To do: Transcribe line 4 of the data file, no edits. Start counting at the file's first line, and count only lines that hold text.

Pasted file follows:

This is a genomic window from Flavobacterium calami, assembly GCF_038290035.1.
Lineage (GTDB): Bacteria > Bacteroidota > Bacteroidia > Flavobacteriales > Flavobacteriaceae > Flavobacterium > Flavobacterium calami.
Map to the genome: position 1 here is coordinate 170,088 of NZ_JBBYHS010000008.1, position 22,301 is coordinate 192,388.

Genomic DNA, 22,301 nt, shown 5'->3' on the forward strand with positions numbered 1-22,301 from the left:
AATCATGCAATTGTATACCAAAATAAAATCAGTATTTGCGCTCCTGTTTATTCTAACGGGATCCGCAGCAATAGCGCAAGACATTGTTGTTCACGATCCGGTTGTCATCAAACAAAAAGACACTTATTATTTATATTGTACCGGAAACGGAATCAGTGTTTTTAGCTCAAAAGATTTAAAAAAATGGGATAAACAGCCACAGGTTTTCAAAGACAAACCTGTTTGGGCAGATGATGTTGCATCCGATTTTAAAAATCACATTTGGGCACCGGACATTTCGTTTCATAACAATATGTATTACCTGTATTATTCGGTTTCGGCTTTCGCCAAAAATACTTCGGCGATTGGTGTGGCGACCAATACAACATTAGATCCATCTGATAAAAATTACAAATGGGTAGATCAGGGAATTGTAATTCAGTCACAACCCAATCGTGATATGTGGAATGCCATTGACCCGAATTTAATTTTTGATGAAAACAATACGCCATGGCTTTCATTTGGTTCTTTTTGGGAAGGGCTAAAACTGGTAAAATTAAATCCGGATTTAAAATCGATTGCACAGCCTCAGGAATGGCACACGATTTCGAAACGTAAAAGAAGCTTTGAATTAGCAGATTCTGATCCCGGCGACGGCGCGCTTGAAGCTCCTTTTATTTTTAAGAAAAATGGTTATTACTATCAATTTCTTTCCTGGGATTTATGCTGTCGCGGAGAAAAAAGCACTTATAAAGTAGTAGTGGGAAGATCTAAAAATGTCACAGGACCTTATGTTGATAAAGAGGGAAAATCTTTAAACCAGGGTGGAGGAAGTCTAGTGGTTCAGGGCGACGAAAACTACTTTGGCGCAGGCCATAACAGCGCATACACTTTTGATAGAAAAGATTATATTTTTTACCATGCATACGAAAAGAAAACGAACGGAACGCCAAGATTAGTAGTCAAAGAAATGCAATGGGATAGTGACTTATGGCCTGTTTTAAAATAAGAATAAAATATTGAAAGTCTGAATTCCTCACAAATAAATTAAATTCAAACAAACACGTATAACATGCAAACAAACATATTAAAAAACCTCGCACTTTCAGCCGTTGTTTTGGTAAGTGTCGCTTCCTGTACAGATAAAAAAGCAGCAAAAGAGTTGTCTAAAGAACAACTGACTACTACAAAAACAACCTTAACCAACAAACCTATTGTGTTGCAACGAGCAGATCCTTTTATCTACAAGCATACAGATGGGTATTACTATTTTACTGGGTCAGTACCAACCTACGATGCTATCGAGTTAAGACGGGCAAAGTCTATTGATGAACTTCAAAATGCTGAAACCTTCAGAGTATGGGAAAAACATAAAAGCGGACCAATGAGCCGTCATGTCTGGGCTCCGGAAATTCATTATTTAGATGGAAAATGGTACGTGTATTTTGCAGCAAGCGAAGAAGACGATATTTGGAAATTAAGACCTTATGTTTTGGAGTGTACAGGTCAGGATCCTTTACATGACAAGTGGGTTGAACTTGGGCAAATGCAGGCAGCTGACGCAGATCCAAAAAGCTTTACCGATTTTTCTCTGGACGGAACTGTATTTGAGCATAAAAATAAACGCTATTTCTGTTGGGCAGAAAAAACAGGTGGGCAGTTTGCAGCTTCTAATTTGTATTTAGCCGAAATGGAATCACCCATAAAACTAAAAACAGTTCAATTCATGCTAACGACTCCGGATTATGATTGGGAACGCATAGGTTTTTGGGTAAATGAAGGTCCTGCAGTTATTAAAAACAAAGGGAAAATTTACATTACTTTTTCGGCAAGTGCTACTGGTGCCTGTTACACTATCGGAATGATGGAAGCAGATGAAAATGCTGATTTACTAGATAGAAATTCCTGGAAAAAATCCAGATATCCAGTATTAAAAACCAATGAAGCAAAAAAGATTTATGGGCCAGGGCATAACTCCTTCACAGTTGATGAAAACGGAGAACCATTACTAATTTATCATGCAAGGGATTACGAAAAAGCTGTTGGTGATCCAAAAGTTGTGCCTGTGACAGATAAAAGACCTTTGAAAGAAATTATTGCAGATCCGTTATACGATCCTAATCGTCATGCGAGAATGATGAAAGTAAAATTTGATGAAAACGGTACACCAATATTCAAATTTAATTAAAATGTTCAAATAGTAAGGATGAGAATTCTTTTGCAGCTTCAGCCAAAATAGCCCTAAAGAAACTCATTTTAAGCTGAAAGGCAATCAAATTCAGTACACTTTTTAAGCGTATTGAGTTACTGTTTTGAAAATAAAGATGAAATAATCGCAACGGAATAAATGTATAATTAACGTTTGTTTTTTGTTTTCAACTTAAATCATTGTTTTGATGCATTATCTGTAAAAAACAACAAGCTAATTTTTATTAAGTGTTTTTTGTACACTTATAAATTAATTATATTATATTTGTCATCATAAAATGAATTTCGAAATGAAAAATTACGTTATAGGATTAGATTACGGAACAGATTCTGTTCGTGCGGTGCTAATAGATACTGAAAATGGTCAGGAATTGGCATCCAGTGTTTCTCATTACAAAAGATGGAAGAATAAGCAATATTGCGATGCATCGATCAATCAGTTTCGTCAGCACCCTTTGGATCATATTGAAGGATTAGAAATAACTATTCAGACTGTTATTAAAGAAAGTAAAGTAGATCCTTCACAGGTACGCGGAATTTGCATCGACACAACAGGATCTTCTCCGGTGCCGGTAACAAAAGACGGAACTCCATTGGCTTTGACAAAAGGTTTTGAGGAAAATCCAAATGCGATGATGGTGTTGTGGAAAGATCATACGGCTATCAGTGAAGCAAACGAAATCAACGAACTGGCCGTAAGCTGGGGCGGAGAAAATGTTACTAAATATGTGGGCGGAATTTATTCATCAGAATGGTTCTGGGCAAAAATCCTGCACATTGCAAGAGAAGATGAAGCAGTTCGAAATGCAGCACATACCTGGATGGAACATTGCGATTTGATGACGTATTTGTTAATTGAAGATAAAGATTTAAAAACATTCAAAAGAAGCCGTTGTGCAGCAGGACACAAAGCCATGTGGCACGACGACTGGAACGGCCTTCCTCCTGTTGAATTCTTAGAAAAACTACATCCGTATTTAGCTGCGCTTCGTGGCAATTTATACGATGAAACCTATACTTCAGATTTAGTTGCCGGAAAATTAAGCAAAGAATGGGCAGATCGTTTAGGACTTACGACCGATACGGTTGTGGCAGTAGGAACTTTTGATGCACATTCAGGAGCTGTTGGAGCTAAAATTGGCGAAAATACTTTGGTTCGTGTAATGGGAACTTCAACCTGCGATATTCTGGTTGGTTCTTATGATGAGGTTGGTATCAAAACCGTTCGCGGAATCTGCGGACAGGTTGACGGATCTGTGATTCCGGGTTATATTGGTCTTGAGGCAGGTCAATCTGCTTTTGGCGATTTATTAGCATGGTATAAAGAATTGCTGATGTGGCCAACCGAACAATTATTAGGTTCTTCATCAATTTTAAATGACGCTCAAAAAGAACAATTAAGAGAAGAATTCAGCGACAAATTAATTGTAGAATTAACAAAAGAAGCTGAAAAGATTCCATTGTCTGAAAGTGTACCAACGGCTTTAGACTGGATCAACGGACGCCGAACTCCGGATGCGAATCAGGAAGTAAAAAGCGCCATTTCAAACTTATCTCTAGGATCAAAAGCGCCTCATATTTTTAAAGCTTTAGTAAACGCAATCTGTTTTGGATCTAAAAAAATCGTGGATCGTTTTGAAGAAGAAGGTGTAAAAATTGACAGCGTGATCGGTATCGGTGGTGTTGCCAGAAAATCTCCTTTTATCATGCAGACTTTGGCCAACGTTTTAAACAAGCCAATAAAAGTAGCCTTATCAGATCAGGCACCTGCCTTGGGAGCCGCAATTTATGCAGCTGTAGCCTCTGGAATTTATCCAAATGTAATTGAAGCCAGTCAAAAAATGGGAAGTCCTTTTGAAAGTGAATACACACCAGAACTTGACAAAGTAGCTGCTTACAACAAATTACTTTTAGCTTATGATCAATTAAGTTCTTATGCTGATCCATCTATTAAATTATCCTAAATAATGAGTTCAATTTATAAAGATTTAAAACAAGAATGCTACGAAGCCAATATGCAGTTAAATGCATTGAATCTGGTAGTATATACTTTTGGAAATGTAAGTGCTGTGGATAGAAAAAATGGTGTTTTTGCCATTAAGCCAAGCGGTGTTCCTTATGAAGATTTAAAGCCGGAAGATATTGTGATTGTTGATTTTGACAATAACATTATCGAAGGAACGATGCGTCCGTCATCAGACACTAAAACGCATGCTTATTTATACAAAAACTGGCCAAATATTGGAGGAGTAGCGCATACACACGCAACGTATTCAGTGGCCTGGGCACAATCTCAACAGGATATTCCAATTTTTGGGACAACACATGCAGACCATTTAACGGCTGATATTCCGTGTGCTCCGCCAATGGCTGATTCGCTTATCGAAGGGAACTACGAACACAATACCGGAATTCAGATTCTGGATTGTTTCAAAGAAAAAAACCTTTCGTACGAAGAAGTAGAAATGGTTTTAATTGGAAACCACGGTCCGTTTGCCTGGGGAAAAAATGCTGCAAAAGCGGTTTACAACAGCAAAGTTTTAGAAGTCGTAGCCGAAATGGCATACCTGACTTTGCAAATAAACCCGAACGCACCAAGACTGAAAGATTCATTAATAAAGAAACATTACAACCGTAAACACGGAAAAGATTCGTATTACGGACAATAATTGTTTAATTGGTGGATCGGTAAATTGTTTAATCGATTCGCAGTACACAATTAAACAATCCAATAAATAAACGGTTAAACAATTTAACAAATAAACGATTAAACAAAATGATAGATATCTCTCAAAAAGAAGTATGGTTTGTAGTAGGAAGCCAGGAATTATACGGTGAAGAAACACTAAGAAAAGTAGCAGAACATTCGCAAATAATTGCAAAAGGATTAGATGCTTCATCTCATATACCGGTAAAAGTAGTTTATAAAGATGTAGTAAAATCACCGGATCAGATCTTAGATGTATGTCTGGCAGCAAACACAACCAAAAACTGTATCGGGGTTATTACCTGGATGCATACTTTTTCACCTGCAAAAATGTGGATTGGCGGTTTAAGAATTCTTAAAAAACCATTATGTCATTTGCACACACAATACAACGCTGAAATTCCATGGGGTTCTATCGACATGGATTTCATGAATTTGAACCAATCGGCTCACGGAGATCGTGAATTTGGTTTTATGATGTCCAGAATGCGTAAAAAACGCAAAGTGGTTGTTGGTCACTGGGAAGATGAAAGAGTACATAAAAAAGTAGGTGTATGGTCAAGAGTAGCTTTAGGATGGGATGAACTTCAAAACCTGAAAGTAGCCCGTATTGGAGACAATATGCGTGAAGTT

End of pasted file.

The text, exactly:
Genomic DNA, 22,301 nt, shown 5'->3' on the forward strand with positions numbered 1-22,301 from the left: